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Role of the Commonwealth

In Australia, responsibility for regulating medicines and poisons is shared between the Commonwealth and the states and territories:

  • Commonwealth controls what drugs may be used for therapeutic purposes
  • individual state or territory regulate patient access to these drugs.

All therapeutic goods and products must be approved for use by the Commonwealth, either:


Most medicinal cannabis products are unapproved therapeutic goods – they have not been listed on the ARTG. Therefore, in addition to obtaining state approval to use medicinal cannabis for patient treatment, the treating doctor must obtain approval from the TGA to access the medicinal cannabis products to be used in the treatment.


Currently, medicinal cannabis products are not readily available in Australia. This means the treating doctor must also obtain customs approval from the TGA to import a suitable medicinal cannabis product from overseas.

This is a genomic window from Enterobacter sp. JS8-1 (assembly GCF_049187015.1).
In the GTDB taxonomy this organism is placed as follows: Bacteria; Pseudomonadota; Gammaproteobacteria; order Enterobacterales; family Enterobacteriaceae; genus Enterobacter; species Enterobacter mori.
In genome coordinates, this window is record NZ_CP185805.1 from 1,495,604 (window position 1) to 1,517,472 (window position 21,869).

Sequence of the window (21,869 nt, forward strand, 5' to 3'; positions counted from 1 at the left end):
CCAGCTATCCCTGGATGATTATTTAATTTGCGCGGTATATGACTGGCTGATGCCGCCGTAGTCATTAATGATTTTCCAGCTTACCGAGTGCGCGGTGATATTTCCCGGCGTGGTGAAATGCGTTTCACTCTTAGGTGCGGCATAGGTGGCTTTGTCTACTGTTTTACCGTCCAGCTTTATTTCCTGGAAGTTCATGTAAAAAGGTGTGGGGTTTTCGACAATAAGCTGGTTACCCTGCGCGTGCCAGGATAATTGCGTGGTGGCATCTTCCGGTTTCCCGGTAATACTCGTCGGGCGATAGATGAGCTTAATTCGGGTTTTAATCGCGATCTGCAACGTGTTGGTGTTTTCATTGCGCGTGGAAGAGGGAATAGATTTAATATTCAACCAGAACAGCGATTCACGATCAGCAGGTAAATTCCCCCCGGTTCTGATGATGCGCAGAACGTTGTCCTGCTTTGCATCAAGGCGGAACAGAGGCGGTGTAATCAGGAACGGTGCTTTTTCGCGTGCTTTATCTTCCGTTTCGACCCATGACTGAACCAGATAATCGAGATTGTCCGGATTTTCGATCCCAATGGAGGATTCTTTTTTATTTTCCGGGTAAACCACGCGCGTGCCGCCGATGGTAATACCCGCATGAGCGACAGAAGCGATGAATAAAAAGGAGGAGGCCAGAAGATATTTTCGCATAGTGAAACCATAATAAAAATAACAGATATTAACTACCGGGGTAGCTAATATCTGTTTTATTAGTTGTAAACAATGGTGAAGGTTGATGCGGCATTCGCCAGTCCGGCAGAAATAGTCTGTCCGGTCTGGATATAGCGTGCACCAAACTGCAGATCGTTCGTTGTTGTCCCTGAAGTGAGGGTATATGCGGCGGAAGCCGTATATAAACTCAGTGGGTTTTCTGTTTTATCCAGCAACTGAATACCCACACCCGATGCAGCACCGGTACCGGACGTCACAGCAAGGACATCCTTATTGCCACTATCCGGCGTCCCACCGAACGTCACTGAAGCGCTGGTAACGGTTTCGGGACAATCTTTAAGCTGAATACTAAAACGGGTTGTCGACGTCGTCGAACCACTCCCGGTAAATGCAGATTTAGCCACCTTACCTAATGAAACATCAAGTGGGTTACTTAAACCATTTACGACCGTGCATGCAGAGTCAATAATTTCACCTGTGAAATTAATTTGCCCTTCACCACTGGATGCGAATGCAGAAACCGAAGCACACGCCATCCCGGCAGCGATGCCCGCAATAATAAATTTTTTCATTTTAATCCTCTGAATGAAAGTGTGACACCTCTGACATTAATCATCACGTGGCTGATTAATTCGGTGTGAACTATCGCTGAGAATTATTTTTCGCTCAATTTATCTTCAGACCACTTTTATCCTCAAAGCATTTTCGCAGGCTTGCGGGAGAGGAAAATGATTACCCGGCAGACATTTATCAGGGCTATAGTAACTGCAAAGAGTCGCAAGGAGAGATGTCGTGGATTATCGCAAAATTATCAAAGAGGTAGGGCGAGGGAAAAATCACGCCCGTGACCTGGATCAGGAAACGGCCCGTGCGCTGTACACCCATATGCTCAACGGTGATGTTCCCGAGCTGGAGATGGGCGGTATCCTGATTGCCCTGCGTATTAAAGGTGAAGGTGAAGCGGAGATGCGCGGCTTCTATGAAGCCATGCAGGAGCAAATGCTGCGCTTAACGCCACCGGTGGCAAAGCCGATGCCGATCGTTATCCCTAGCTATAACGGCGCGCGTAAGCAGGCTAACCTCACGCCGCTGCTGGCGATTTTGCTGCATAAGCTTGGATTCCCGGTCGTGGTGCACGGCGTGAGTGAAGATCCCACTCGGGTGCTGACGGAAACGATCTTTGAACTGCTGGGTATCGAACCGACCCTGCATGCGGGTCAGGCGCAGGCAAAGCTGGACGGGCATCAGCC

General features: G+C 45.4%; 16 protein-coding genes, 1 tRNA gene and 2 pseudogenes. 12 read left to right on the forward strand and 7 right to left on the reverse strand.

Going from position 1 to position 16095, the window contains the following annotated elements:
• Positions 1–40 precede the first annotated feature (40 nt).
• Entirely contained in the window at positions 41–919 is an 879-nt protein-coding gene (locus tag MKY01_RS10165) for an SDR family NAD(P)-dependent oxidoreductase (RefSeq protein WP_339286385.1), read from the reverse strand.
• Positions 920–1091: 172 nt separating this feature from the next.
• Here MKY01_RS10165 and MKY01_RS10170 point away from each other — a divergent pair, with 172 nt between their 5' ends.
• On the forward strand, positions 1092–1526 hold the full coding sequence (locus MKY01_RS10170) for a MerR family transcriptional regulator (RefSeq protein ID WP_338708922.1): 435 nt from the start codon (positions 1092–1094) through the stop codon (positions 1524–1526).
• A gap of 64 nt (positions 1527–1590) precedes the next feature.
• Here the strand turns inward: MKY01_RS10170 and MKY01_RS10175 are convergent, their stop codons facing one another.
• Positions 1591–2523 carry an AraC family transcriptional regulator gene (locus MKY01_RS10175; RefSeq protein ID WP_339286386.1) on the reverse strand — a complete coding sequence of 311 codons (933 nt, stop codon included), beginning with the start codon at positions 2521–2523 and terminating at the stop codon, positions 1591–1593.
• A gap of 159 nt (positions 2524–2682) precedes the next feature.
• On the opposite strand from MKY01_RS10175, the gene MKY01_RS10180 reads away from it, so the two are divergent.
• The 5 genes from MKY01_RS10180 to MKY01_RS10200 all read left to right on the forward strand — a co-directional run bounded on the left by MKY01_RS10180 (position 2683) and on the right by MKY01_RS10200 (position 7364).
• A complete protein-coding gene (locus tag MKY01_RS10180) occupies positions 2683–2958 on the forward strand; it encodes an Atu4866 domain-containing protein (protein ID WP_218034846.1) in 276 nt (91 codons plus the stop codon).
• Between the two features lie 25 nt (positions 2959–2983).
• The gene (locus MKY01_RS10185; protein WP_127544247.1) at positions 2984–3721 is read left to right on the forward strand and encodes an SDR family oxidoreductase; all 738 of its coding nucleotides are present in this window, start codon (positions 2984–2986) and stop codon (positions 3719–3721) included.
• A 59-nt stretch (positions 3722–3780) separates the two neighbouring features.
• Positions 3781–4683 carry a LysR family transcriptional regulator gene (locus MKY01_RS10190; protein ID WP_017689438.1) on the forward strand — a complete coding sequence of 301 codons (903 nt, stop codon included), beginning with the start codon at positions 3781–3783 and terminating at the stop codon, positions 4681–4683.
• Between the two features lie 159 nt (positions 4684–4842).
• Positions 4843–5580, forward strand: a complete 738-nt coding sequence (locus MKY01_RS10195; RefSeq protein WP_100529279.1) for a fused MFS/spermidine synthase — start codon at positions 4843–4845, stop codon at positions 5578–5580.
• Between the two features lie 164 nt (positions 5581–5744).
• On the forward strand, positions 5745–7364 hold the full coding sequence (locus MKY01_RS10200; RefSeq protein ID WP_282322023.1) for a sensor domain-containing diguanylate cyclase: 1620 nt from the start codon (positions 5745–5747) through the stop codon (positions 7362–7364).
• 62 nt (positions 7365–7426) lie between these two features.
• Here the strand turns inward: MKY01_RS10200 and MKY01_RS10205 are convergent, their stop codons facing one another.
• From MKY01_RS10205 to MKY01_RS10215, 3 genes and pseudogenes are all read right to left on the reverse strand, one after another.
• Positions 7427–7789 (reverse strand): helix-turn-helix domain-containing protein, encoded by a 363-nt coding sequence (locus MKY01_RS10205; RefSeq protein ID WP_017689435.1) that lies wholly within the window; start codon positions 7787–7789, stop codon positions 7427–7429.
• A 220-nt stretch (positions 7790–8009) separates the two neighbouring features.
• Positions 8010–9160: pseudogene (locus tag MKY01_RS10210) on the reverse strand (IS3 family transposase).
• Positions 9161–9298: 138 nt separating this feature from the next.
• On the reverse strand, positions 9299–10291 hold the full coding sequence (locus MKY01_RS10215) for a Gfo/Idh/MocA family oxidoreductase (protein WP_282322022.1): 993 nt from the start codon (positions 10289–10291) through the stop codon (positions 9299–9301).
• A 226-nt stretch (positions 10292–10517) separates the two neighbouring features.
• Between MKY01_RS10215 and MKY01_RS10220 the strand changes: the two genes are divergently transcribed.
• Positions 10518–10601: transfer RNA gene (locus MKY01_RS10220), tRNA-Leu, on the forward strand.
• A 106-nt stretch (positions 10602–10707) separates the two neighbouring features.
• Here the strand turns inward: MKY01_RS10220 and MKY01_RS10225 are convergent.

However, as it is likely that domestically-produced medicinal cannabis products will not be listed on the ARTG, TGA approval to access the products will be required.

A drug cannot be listed on the Pharmaceutical Benefits Scheme (PBS) until it is listed on the ARTG.


The Commonwealth Government passed amendments to the Narcotic Drugs Act 1967 (Cwth) to establish a legislative scheme for the domestic cultivation, production and manufacture of medicinal cannabis for research and therapeutic purposes.  Under the Commonwealth scheme, licenced businesses will develop the capacity to cultivate and manufacture medicinal cannabis in Australia.  

Therefore, in future, patients allowed to receive treatment with medicinal cannabis may be able to access suitable medicinal cannabis products produced within Australia to a high standard set by the TGA. 

Only products that meet these standards will be considered for prescription by doctors. All other cannabis products will remain illegal.

Last updated: 1 March 2017